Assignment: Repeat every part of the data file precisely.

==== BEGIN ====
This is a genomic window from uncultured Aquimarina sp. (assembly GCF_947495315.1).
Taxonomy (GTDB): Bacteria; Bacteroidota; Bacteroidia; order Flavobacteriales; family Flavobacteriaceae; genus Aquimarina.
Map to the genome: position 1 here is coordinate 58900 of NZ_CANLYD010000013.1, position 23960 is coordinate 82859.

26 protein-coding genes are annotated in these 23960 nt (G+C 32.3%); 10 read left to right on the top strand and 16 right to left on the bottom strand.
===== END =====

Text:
This is a genomic window from uncultured Aquimarina sp. (assembly GCF_947495315.1).
Taxonomy (GTDB): Bacteria; Bacteroidota; Bacteroidia; order Flavobacteriales; family Flavobacteriaceae; genus Aquimarina.
Map to the genome: position 1 here is coordinate 58900 of NZ_CANLYD010000013.1, position 23960 is coordinate 82859.

26 protein-coding genes are annotated in these 23960 nt (G+C 32.3%); 10 read left to right on the top strand and 16 right to left on the bottom strand.